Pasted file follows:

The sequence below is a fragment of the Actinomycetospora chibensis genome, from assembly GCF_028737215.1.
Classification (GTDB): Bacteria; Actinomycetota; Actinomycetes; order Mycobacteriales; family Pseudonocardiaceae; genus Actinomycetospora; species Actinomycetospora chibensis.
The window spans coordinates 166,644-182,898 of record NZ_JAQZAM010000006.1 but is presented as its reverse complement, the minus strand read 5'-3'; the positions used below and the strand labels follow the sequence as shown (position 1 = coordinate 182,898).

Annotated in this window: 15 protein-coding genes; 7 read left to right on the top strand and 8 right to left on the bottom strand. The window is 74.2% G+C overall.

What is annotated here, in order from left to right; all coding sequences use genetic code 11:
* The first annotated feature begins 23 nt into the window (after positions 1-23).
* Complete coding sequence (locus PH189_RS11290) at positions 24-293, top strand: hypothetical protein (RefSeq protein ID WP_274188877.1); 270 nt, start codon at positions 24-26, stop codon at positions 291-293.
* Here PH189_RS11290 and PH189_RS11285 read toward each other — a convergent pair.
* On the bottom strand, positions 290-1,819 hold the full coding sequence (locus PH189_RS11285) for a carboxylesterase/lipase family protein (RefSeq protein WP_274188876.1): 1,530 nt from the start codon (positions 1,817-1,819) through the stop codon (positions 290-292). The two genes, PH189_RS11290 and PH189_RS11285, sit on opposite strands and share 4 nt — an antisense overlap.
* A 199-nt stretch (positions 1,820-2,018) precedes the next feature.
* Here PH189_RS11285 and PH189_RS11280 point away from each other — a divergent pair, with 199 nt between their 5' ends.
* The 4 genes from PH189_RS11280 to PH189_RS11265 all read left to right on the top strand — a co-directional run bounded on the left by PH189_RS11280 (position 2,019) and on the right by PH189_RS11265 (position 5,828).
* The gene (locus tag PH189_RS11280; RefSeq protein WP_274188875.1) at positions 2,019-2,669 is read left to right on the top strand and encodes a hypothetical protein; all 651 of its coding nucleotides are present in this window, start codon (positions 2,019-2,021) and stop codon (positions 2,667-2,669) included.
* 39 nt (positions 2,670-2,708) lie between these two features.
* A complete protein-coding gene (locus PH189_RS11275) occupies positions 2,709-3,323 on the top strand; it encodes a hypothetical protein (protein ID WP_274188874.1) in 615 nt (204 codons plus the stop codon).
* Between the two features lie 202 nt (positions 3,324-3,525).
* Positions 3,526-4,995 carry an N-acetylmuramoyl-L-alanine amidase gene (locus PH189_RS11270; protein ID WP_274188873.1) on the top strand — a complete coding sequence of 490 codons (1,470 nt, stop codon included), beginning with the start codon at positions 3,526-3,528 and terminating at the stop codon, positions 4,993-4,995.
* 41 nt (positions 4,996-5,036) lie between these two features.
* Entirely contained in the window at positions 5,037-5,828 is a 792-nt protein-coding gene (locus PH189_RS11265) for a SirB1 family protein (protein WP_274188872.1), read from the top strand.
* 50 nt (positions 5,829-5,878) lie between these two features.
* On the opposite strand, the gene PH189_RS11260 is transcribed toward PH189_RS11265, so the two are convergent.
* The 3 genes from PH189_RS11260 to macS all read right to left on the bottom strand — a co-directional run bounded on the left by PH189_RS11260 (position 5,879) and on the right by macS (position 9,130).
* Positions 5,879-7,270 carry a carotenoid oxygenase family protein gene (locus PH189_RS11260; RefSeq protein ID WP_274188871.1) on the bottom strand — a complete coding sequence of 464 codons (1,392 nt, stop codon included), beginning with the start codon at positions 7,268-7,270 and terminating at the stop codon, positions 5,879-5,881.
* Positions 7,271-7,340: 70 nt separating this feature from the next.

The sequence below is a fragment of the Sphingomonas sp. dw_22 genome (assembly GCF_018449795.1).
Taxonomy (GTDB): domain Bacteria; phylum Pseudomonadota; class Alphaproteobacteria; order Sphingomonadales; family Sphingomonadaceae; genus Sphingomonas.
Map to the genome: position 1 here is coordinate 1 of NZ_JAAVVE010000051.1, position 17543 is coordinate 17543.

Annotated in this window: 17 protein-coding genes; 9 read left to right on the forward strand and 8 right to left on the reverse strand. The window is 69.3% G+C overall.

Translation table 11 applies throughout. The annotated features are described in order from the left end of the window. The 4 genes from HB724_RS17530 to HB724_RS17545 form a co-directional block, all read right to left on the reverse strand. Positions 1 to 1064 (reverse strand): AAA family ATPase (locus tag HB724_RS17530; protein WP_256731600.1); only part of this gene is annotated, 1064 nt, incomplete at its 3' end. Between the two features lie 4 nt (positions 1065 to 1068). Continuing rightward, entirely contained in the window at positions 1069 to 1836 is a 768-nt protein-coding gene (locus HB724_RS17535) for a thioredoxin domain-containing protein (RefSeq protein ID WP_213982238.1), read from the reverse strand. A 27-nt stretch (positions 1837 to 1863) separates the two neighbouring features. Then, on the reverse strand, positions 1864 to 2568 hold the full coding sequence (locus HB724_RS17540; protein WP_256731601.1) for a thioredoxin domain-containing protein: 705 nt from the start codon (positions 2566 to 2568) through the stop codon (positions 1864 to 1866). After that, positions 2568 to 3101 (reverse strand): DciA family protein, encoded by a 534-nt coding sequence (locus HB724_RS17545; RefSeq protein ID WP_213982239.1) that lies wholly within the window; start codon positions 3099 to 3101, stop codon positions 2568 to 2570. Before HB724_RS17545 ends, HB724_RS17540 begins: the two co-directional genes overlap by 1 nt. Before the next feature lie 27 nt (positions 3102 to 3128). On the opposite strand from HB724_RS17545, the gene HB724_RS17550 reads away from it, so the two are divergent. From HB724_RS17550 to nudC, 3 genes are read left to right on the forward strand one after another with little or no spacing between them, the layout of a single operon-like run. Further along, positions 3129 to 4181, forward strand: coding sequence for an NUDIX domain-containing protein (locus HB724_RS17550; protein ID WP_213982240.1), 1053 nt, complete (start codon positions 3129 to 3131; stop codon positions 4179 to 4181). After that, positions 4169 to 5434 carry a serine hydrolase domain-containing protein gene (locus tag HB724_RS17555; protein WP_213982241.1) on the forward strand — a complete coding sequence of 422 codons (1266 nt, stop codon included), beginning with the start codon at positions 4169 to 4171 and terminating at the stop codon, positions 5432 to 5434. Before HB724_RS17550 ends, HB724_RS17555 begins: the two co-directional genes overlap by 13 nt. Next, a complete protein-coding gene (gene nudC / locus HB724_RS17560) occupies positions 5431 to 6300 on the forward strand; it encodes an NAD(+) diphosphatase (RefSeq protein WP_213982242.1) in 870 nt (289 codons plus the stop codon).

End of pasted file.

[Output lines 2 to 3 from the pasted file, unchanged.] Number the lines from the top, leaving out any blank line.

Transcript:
Classification (GTDB): Bacteria; Actinomycetota; Actinomycetes; order Mycobacteriales; family Pseudonocardiaceae; genus Actinomycetospora; species Actinomycetospora chibensis.
The window spans coordinates 166,644-182,898 of record NZ_JAQZAM010000006.1 but is presented as its reverse complement, the minus strand read 5'-3'; the positions used below and the strand labels follow the sequence as shown (position 1 = coordinate 182,898).